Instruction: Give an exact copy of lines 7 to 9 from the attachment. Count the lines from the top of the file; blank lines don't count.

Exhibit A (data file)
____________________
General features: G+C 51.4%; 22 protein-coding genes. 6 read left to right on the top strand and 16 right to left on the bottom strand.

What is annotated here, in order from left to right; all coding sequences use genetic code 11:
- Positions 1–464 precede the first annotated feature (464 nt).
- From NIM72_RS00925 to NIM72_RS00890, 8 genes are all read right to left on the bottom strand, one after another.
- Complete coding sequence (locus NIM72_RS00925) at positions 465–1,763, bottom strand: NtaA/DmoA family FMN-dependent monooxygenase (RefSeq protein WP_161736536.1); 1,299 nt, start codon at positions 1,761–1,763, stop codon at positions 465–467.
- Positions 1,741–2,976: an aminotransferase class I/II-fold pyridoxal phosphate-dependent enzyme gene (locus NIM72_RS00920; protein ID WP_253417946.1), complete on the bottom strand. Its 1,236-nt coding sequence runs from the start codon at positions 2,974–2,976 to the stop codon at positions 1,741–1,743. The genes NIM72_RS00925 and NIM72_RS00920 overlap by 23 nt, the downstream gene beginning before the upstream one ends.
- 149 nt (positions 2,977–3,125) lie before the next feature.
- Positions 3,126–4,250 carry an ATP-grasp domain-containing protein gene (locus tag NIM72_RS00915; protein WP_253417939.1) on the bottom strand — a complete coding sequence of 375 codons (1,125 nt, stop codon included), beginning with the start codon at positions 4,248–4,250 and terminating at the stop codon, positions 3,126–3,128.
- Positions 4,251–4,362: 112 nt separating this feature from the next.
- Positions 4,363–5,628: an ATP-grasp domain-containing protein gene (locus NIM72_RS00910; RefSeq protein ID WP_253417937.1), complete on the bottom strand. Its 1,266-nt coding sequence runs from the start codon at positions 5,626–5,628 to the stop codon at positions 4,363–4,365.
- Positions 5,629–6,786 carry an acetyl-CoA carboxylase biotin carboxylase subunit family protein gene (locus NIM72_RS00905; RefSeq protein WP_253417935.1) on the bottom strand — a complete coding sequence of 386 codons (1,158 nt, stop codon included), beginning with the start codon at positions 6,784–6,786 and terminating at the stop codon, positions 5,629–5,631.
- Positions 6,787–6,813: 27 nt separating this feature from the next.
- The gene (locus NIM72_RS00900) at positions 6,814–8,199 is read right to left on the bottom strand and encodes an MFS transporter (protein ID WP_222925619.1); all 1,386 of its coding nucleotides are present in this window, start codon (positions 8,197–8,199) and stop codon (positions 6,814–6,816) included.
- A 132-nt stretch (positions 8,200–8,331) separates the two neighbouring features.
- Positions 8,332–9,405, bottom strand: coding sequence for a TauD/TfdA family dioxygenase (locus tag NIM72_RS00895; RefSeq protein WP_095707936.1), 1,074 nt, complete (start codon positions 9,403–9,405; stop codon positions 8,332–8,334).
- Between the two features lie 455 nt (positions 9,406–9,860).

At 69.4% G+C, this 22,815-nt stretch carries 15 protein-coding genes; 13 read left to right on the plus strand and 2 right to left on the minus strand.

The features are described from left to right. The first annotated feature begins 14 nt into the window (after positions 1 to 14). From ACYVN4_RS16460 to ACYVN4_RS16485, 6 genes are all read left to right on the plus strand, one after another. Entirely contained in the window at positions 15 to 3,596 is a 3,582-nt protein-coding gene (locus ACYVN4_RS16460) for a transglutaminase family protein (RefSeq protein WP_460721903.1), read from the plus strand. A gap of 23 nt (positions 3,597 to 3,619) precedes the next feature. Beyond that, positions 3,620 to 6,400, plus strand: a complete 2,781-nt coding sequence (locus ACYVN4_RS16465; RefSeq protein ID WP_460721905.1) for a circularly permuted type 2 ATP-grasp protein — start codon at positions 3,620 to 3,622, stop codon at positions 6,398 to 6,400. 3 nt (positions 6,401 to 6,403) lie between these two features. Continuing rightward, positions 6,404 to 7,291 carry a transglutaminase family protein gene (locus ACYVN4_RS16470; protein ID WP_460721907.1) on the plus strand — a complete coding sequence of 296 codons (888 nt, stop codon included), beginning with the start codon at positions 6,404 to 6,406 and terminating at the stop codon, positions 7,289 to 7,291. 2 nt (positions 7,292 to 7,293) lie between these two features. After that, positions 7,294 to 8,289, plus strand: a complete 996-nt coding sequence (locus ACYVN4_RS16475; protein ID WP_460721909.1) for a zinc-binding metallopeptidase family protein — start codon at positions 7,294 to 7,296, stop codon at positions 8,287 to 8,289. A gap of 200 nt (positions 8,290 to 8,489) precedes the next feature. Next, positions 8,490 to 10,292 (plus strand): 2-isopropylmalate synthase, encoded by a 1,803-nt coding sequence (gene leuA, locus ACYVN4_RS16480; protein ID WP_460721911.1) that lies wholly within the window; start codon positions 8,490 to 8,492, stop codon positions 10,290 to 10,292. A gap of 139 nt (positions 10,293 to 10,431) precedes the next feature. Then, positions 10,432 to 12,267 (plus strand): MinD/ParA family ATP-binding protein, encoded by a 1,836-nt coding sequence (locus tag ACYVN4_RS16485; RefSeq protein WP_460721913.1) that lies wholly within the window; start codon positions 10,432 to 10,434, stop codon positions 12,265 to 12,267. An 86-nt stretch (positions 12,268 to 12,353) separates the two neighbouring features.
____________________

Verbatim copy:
- 149 nt (positions 2,977–3,125) lie before the next feature.
- Positions 3,126–4,250 carry an ATP-grasp domain-containing protein gene (locus tag NIM72_RS00915; protein WP_253417939.1) on the bottom strand — a complete coding sequence of 375 codons (1,125 nt, stop codon included), beginning with the start codon at positions 4,248–4,250 and terminating at the stop codon, positions 3,126–3,128.
- Positions 4,251–4,362: 112 nt separating this feature from the next.